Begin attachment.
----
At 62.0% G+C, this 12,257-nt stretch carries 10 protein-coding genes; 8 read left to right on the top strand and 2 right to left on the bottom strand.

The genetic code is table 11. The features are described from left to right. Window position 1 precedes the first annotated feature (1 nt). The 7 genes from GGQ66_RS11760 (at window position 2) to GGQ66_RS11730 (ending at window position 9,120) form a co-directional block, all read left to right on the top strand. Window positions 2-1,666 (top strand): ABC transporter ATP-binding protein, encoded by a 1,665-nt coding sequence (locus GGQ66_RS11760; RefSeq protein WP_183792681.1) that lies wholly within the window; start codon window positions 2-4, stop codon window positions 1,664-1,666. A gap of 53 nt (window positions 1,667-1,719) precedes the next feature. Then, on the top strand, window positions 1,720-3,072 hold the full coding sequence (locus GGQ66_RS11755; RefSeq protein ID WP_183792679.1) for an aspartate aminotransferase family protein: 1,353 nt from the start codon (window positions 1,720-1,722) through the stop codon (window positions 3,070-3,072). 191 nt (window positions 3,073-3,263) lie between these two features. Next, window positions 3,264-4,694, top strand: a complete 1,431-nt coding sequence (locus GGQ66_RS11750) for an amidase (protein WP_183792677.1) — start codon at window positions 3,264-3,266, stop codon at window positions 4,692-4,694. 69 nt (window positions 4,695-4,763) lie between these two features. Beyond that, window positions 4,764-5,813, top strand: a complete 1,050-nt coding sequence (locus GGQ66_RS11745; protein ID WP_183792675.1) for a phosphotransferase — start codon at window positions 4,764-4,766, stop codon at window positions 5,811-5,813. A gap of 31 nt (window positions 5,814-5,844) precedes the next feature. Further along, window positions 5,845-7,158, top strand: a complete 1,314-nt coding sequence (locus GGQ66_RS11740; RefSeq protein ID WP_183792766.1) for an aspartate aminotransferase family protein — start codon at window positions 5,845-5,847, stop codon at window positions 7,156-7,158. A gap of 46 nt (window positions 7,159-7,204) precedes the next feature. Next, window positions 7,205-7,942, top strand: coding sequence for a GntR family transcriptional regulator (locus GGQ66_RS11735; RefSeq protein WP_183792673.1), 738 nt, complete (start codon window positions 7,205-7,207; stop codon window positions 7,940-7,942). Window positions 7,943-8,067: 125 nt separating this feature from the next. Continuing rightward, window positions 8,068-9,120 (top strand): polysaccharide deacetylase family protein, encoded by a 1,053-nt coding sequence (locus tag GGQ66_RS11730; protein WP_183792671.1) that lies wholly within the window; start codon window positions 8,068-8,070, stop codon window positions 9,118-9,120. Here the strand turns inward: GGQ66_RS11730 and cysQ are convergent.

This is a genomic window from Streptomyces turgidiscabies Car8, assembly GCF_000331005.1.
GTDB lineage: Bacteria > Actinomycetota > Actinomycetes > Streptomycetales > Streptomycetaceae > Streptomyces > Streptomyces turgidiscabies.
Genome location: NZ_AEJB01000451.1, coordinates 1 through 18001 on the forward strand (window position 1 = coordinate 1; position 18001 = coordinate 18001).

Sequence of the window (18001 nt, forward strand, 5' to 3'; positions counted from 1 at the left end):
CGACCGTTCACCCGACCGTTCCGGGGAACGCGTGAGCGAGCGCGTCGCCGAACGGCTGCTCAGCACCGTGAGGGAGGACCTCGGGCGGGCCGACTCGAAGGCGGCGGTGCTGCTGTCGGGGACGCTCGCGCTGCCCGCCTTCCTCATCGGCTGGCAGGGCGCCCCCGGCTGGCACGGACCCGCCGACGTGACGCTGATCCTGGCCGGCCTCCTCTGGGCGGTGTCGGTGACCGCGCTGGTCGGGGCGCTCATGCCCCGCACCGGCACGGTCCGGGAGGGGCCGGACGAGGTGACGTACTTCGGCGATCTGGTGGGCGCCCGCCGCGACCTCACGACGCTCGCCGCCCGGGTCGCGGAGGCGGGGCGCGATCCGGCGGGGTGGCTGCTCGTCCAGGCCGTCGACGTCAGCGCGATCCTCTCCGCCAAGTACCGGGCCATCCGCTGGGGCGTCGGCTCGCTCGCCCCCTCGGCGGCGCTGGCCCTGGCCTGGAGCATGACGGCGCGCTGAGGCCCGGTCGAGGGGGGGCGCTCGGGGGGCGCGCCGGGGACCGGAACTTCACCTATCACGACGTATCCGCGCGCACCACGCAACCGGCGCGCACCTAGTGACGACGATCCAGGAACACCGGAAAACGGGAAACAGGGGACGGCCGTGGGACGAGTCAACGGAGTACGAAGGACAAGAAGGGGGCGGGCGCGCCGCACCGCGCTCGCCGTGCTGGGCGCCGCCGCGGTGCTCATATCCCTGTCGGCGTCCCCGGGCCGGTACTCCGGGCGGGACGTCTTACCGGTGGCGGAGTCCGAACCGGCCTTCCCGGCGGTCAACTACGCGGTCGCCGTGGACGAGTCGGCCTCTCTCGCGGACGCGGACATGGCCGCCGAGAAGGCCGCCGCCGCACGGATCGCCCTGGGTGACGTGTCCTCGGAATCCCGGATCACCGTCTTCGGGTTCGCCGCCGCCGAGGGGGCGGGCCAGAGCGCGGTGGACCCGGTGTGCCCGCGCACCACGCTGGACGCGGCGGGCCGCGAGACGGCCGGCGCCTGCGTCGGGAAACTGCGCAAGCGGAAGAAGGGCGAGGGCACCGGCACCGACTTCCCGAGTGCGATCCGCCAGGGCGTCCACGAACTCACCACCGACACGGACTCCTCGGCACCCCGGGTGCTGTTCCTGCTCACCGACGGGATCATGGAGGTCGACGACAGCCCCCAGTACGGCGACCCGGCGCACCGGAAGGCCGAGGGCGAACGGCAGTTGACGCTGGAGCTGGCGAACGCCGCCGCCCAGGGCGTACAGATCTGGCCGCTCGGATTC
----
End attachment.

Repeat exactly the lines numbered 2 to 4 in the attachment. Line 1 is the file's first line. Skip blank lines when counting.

The genetic code is table 11. The features are described from left to right. Window position 1 precedes the first annotated feature (1 nt). The 7 genes from GGQ66_RS11760 (at window position 2) to GGQ66_RS11730 (ending at window position 9,120) form a co-directional block, all read left to right on the top strand. Window positions 2-1,666 (top strand): ABC transporter ATP-binding protein, encoded by a 1,665-nt coding sequence (locus GGQ66_RS11760; RefSeq protein WP_183792681.1) that lies wholly within the window; start codon window positions 2-4, stop codon window positions 1,664-1,666. A gap of 53 nt (window positions 1,667-1,719) precedes the next feature. Then, on the top strand, window positions 1,720-3,072 hold the full coding sequence (locus GGQ66_RS11755; RefSeq protein ID WP_183792679.1) for an aspartate aminotransferase family protein: 1,353 nt from the start codon (window positions 1,720-1,722) through the stop codon (window positions 3,070-3,072). 191 nt (window positions 3,073-3,263) lie between these two features. Next, window positions 3,264-4,694, top strand: a complete 1,431-nt coding sequence (locus GGQ66_RS11750) for an amidase (protein WP_183792677.1) — start codon at window positions 3,264-3,266, stop codon at window positions 4,692-4,694. 69 nt (window positions 4,695-4,763) lie between these two features. Beyond that, window positions 4,764-5,813, top strand: a complete 1,050-nt coding sequence (locus GGQ66_RS11745; protein ID WP_183792675.1) for a phosphotransferase — start codon at window positions 4,764-4,766, stop codon at window positions 5,811-5,813. A gap of 31 nt (window positions 5,814-5,844) precedes the next feature. Further along, window positions 5,845-7,158, top strand: a complete 1,314-nt coding sequence (locus GGQ66_RS11740; RefSeq protein ID WP_183792766.1) for an aspartate aminotransferase family protein — start codon at window positions 5,845-5,847, stop codon at window positions 7,156-7,158. A gap of 46 nt (window positions 7,159-7,204) precedes the next feature. Next, window positions 7,205-7,942, top strand: coding sequence for a GntR family transcriptional regulator (locus GGQ66_RS11735; RefSeq protein WP_183792673.1), 738 nt, complete (start codon window positions 7,205-7,207; stop codon window positions 7,940-7,942). Window positions 7,943-8,067: 125 nt separating this feature from the next. Continuing rightward, window positions 8,068-9,120 (top strand): polysaccharide deacetylase family protein, encoded by a 1,053-nt coding sequence (locus tag GGQ66_RS11730; protein WP_183792671.1) that lies wholly within the window; start codon window positions 8,068-8,070, stop codon window positions 9,118-9,120. Here the strand turns inward: GGQ66_RS11730 and cysQ are convergent.

This is a genomic window from Streptomyces turgidiscabies Car8, assembly GCF_000331005.1.
GTDB lineage: Bacteria > Actinomycetota > Actinomycetes > Streptomycetales > Streptomycetaceae > Streptomyces > Streptomyces turgidiscabies.